Lucy Grealy's powerful memoir about the premium we put on beauty and on a woman's face in particular. It took Lucy twenty years of living with a distorted self-image and more than thirty reconstructive procedures before she could come to terms with her appearance after childhood surgery left her jaw disfigured. Later she internalized the paralyzing fear of never being loved. Lucy Grealy awakens in us the difficult truth that beauty is to be found deep within. - summarized from jacket
  BurnFundLib | Feb 15, 2016 |
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» Add other authors

Author nameRoleType of authorWork?Status
Grealy, Lucyprimary authorall editionsconfirmed
Ettlinger, MarionPhotographersecondary authorsome editionsconfirmed
Lameris, MarianTranslatorsecondary authorsome editionsconfirmed
Mac Weeney, AlanCover artistsecondary authorsome editionsconfirmed
Patchett, AnnAfterwordsecondary authorsome editionsconfirmed
Sullivan, MichaelaCover designersecondary authorsome editionsconfirmed
Wargny, Daniellesecondary authorsome editionsconfirmed
Wertelet, MelodieDesignersecondary authorsome editionsconfirmed
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For my friends, whom I love
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My friend Stephen and I used to do pony parties together.
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Amazon.com Amazon.com Review (ISBN 0060569662, Paperback)

At age nine, Lucy Grealy was diagnosed with a potentially terminal cancer. When she returned to school with a third of her jaw removed, she faced the cruel taunts of classmates. In this strikingly candid memoir, Grealy tells her story of great suffering and remarkable strength without sentimentality and with considerable wit. Vividly portraying the pain of peer rejection and the guilty pleasure of wanting to be special, Grealy captures with unique insight what it is like as a child and young adult to be torn between two warring impulses: to feel that more than anything else we want to be loved for who we are, while wishing desperately and secretly to be perfect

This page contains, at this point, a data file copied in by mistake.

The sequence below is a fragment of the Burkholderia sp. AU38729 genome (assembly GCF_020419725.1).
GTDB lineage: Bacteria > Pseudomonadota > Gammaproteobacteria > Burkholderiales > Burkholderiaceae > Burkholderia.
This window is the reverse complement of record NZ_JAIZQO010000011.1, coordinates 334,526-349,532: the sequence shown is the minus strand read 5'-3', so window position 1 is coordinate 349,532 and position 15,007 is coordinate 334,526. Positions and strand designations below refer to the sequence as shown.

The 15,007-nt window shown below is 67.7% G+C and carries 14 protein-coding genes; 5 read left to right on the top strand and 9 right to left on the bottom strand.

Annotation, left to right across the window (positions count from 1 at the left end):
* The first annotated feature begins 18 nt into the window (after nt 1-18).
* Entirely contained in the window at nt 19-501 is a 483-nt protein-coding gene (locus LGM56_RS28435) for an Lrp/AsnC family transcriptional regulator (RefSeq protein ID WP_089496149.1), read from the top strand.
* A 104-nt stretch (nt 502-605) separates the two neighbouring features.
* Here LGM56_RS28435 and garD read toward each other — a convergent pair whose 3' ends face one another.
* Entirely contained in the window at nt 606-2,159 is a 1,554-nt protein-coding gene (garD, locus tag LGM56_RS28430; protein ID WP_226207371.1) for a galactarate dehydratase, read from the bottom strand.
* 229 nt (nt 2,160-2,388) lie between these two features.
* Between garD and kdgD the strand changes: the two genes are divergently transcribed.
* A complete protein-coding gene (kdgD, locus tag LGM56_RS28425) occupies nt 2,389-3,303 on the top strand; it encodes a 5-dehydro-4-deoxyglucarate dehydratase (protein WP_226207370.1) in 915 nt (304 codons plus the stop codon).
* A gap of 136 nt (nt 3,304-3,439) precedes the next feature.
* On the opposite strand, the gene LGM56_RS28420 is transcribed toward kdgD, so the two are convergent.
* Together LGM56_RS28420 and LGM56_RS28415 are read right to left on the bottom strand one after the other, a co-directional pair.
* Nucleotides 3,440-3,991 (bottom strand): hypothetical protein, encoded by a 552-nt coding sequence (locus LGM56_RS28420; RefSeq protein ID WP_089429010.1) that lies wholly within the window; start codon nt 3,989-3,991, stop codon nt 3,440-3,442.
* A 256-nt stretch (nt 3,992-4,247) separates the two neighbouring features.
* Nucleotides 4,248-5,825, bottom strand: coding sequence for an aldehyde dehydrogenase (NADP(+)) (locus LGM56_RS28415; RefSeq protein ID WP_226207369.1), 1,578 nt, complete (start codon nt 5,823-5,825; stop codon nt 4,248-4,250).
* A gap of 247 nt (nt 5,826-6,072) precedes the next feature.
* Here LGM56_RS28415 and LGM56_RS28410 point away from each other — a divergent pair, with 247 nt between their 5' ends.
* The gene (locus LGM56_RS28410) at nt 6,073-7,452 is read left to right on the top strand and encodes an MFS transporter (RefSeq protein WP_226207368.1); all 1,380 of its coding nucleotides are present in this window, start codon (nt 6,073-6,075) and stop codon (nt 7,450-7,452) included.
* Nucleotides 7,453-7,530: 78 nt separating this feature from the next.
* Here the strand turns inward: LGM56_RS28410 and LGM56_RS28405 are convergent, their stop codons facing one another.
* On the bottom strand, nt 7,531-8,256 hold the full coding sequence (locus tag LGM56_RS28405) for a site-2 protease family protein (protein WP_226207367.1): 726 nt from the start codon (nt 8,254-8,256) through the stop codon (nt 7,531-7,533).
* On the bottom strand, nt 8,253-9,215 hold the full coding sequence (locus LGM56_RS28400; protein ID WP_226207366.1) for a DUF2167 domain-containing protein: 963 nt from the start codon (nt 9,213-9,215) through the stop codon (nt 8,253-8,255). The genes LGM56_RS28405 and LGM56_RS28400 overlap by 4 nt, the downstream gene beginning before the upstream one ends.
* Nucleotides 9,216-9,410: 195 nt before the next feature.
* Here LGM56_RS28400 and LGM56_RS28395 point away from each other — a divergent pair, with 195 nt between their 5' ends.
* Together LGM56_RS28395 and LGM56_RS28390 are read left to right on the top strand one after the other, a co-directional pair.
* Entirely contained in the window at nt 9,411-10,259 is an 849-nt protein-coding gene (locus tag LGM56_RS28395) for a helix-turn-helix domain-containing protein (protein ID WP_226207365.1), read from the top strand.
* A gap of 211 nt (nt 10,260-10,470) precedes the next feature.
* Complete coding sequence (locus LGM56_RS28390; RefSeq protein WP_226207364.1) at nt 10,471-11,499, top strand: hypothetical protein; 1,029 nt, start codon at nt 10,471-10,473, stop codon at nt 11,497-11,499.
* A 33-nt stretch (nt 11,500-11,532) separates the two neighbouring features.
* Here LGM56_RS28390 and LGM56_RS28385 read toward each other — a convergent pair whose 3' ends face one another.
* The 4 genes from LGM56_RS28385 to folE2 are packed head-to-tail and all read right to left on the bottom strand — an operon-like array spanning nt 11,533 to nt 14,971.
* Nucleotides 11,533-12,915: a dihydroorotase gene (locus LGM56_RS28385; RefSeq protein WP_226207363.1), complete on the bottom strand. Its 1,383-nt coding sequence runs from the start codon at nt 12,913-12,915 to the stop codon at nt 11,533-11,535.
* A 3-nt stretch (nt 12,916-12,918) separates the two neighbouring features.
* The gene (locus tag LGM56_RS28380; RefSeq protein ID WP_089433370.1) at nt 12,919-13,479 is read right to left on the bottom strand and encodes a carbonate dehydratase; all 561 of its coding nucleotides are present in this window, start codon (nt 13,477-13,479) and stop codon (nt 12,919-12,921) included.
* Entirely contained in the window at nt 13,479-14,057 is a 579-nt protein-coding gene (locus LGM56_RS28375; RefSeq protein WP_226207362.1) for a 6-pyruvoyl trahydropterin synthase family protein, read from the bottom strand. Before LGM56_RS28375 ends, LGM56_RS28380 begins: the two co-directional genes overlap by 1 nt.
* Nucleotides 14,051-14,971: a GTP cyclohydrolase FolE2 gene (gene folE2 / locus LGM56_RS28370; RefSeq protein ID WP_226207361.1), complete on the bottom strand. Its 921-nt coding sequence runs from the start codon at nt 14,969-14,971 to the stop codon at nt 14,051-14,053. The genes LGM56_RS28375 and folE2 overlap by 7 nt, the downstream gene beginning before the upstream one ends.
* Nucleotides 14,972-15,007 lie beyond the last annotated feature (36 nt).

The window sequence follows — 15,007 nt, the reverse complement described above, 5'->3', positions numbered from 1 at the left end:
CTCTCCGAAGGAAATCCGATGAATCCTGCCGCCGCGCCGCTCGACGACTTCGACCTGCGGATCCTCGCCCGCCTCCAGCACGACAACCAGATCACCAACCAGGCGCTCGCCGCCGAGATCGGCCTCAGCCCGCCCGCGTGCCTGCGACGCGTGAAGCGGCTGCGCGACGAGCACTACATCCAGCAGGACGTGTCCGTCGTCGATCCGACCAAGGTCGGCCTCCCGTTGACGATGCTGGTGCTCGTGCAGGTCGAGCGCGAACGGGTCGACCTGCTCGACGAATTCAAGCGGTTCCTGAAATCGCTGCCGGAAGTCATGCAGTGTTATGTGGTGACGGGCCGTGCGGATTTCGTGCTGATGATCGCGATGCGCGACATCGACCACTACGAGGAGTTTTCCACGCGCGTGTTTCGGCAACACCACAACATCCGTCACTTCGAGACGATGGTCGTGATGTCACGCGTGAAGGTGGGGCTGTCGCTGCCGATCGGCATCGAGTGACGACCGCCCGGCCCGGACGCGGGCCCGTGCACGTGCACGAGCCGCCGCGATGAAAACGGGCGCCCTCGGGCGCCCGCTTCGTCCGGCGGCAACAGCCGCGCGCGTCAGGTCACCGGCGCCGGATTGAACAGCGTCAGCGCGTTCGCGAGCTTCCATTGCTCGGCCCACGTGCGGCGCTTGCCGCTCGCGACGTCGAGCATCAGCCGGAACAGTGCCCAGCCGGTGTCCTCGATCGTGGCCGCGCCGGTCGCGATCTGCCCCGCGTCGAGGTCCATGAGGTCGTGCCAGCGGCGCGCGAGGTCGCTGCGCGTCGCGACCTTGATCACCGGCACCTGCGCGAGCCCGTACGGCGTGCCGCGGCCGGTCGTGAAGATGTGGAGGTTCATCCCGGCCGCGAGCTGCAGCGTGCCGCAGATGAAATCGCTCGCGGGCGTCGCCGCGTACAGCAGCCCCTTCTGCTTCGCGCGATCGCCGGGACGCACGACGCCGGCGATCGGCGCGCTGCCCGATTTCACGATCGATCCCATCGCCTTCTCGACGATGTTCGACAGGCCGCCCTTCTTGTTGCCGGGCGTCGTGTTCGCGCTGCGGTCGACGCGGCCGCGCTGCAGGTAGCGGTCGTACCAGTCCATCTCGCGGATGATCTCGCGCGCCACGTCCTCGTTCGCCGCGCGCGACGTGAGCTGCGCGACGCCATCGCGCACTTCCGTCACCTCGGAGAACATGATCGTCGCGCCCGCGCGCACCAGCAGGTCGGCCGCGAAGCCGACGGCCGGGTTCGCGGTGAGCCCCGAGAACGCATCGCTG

(retrieved from Amazon Thu, 12 Mar 2015 18:22:49 -0400)

(see all 3 descriptions)

At age nine, Lucy Grealy was diagnosed with a potentially terminal cancer. When she returned to school with a third of her jaw removed, she faced the cruel taunts of classmates. In this strikingly candid memoir, Grealy tells her story of great suffering and remarkable strength without sentimentality and with considerable wit. Vividly portraying the pain of peer rejection and the guilty pleasures of wanting to be special, Grealy captures with unique insight what it is like as a child and young adult to be torn between two warring impulses: to feel that more than anything else we want to be loved for who we are, while wishing desperately and secretly to be perfect. "I spent five years of my life being treated for cancer, but since then I've spent fifteen years being treated for nothing other than looking different from everyone else. It was the pain from that, from feeling ugly, that I always viewed as the great tragedy of my life. The fact that I had cancer seemed minor in comparison."… (more)